How Did Velázquez, Rembrandt, and Picasso Influence Francis Bacon?

Francis Bacon, Businessman I (1952). Photo: Courtesy of Estate of Francis Bacon. All Rights Reserved, DACS 2017 via

Masterpieces from the State Hermitage Museum in St Petersburg are being shown for the first time in the UK as part of the exhibition “Francis Bacon and the Masters,” at the Sainsbury Center in Norwich.

The exhibition, which opened on Saturday, explores the pervasive influence that Pablo Picasso, Diego Velázquez, Rembrandt, Auguste Rodin, Titian, and Henri Matisse had on the painting of Francis Bacon.

Some of the pieces loaned by the Hermitage include Paul Cézanne’s Self-Portrait in a Cap (c. 1873), Velázquez’s Portrait of the Count-Duke Olivares (c.1638), and Rembrandt’s Portrait of an Old Woman (1654).

The exhibition has, in fact, toured to Norwich from the State Hermitage Museum itself, where it was launched last December as part of celebrations for the 250th anniversary of the Russian museum.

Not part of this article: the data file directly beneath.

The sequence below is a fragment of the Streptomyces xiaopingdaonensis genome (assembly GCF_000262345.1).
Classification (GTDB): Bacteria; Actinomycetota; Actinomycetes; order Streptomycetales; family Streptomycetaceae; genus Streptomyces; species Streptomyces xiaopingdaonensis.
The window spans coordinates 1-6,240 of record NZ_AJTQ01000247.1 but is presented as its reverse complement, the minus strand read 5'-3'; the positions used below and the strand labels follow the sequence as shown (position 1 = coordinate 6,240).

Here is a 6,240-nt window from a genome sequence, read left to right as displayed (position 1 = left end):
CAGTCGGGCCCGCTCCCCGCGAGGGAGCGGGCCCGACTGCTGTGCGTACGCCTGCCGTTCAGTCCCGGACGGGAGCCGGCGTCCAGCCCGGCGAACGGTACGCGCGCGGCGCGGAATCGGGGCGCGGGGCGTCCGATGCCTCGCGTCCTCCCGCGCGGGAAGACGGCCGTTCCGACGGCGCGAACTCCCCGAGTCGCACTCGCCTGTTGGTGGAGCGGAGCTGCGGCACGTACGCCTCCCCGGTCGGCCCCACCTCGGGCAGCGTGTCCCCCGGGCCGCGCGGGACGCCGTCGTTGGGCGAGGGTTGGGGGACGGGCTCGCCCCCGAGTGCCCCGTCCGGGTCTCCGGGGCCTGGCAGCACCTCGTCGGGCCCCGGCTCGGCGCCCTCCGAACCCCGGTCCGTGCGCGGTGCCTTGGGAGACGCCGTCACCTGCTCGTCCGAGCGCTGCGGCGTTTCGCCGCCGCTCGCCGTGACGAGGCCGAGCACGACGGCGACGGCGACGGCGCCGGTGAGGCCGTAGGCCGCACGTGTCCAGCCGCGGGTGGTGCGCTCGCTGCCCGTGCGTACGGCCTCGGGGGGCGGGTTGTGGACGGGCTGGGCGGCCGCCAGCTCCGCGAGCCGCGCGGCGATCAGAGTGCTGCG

However, with a total of 100 artworks, influences on Bacon are traced even farther back in history: the canvases of the Irish painter are displayed in dialogue with Greek, Roman, and Egyptian antique sculpture.

Robert and Lisa Sainsbury, founders of the Sainsbury Center, were early champions of Bacon’s work, purchasing Study of a Nude as early as 1953. They went on to commission their portraits from him.

The exhibition features 13 works by Bacon from the Sainbury’s collection, along with a further 17 works loaned from private and public collections from across Britain and Ireland.

“Francis Bacon and the Masters” follows the curatorial trend of displaying modern and contemporary painters alongside their historical influences (see The Shock of the Old in the Prado’s “El Greco and Modern Painting” and El Greco, Rubens, and Why We Should Stop Re-Inventing Old Masters).

“Francis Bacon and the Masters” is on view at the Sainsbury Center, Norwich, from April 18 to July 26.

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